Dennis C. Blair, Co-Chair, The Commission on the Theft of American Intellectual Property, and former Director, National Intelligence, National Security Council
Blair urged adoption of H.R. 4311, the Foreign Investment Risk Review Modernization Act of 2017 (FIRRMA). He added that companies that have stolen American intellectual property—or otherwise harmed American interests—should not be allowed to invest in the U.S. Blair also underscored the resource consequences of expanding CFIUS’s scope, stating that “policy without capacity is frivolous.” He recognized that the bill’s special hiring authority and application fee would help address the resource issue by getting the right people in greater numbers into important positions at CFIUS.
Theodore W. Kassinger, Partner, O’Melveny & Myers LLP, and former Deputy Secretary, U.S. Department of Commerce
Kassinger encouraged policymakers to consider whether CFIUS is optimally empowered and equipped with sufficient resources to address current national security threats. He maintained that any reform to CFIUS should: 1) continue the U.S.’s longstanding commitment to welcoming foreign investment; 2) enable the U.S. to compete for global capital by maintaining regulatory processes that are transparent, predictable and efficient; and 3) replicate the principles achieved through the 2007 CFIUS reform effort.
Rod Hunter, Partner, Baker & McKenzie LLP, and former Special Assistant to the President and Senior Director, National Security Council
Hunter explained that CFIUS’s central priority is assuring national security, which he said depends on innovation and the productivity of the economy. In undertaking CFIUS reform, Hunter encouraged policymakers to: 1) ensure CFIUS has adequate legal authority to reach investments of concern (such as by addressing the gap in “real assets” where there is no commercial activity, e.g. land acquisition); 2) provide CFIUS with adequate resources to address its increased caseload; and 3) avoid expanding CFIUS’s mandate to export control issues.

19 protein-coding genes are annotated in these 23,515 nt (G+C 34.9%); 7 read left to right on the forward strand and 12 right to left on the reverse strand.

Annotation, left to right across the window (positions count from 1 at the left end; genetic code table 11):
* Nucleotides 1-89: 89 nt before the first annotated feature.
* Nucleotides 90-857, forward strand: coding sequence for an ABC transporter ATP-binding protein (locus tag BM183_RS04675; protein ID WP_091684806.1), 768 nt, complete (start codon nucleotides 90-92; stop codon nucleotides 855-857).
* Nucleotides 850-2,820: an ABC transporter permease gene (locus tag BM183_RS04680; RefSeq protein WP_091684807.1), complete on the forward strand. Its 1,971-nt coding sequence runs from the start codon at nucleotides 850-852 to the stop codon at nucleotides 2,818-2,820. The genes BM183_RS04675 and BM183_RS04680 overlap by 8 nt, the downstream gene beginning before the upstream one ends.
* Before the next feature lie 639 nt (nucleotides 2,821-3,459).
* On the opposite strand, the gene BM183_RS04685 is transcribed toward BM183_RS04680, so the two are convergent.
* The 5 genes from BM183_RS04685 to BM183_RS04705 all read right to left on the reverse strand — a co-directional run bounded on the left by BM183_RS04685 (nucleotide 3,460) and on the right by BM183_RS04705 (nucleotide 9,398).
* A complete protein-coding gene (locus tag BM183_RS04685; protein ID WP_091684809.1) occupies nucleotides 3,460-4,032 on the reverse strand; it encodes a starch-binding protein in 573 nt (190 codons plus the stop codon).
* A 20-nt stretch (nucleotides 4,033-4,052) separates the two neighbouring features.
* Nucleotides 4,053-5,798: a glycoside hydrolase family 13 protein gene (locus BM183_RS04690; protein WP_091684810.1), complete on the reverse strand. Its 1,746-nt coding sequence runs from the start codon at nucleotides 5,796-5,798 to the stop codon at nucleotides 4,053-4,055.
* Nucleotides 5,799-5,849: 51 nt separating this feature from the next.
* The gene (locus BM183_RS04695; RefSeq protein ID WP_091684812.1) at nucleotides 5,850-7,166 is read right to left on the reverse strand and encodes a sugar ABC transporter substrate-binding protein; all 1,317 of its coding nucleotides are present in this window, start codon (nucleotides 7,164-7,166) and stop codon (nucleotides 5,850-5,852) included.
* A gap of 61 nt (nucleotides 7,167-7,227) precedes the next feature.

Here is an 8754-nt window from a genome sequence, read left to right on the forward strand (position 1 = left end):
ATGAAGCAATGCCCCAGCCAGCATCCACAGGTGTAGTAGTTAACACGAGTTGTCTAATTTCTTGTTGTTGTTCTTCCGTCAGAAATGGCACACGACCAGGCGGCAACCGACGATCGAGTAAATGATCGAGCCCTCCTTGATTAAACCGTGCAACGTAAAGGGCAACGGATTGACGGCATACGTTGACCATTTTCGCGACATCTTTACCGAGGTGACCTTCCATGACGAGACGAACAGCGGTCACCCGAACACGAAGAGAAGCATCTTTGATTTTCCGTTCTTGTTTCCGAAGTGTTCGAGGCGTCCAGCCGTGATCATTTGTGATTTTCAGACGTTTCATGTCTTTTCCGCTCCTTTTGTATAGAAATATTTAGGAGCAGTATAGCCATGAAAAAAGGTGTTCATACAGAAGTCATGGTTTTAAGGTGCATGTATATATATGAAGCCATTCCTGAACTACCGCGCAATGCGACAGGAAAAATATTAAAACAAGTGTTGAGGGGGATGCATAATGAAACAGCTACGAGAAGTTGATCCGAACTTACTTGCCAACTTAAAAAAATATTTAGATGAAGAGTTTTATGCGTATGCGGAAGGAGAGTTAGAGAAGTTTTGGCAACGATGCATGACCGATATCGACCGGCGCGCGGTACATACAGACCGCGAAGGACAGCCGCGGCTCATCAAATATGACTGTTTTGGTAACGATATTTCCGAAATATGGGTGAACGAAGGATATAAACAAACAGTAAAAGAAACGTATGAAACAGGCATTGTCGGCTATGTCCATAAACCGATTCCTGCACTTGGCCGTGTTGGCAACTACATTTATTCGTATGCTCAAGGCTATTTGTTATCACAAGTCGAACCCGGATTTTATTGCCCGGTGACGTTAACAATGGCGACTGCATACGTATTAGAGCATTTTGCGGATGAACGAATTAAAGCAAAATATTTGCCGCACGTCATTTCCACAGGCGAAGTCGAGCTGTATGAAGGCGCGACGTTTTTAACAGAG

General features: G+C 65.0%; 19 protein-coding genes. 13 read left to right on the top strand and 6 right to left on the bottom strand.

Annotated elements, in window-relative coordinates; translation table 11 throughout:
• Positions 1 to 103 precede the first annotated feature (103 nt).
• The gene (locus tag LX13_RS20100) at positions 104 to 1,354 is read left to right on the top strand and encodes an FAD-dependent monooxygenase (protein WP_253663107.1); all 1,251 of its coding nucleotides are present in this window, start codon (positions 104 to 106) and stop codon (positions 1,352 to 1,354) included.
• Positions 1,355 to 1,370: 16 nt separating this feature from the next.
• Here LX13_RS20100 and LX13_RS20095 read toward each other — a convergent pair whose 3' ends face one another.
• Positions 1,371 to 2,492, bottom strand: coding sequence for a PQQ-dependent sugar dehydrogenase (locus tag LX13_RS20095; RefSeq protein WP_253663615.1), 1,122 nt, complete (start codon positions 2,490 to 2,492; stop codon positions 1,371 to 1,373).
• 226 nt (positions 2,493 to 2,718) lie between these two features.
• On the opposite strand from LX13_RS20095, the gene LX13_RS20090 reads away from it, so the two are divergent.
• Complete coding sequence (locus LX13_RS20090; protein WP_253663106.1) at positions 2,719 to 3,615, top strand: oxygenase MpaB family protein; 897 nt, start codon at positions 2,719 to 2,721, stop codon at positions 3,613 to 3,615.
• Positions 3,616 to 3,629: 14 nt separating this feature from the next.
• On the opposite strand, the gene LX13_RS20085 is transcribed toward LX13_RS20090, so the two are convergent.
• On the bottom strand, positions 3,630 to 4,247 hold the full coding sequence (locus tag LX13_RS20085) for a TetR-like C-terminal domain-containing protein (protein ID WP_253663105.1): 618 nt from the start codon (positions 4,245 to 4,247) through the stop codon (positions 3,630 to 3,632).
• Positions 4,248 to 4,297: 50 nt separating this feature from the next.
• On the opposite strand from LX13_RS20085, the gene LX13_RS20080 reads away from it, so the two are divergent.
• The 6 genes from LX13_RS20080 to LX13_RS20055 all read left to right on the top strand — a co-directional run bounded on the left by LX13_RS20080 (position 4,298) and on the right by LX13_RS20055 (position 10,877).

Question and Answer
Blair encouraged policymakers to allow flexibility in CFIUS’s mandate to ensure it has room to adapt to emerging and future threats without the need to continually reform the legislative framework.
Hunter cautioned that significantly expanding CFIUS’s authority would “overwhelm” the committee, and undermine its ability to make good decisions on important cases. He added that the timelines required to clear CFIUS review have grown longer due to the rising complexity of cases, as well as the strained resources.
Chinese Industrial Policy
Blair explained that Chinese armed forces have transformed “remarkabl[y]” since the 1990s in terms of developing offensive military capabilities. He added that its strategic acquisition of technologies “by fair means and foul” (i.e. acquisition and theft) increases the risk of a future military conflict, such as in the South China Sea.
Nexus with Export Control Regime
Blair explained the concern that the export control regime is not keeping pace with the fast-moving world of military technologies, and that it does not reach far enough into artificial intelligence and other emergent technologies. Scissors maintained that the export control regime has inadequately prevented Chinese acquisition of sensitive U.S. technologies.
Hunter noted that export control issues do arise in CFIUS reviews since there is overlap between them. He also recognized the concern that the policy process for designating which technologies need to be protected under the export control regime has not kept pace with the evolution of technology. While he acknowledged that addressing export control issues is important, he argued that they should not be addressed by CFIUS. He explained that CFIUS reviews are reactive and very time consuming, whereas the export control regime is more systematic and can set controls that apply across the entire economy.
Rep. French Hill (R-Ark.) encouraged his fellow policymakers to keep in mind that the export control regime needs a permanent reauthorization, adding that it works hand-in-hand with CFIUS.
Barr stated that he wanted to “revisit” the discussion on the interplay between the export control regime and CFIUS reform, in particular whether CFIUS should serve as a “one-stop-shop” and the extent to which there should be greater integration between the two.
Additional information about this event can be accessed here.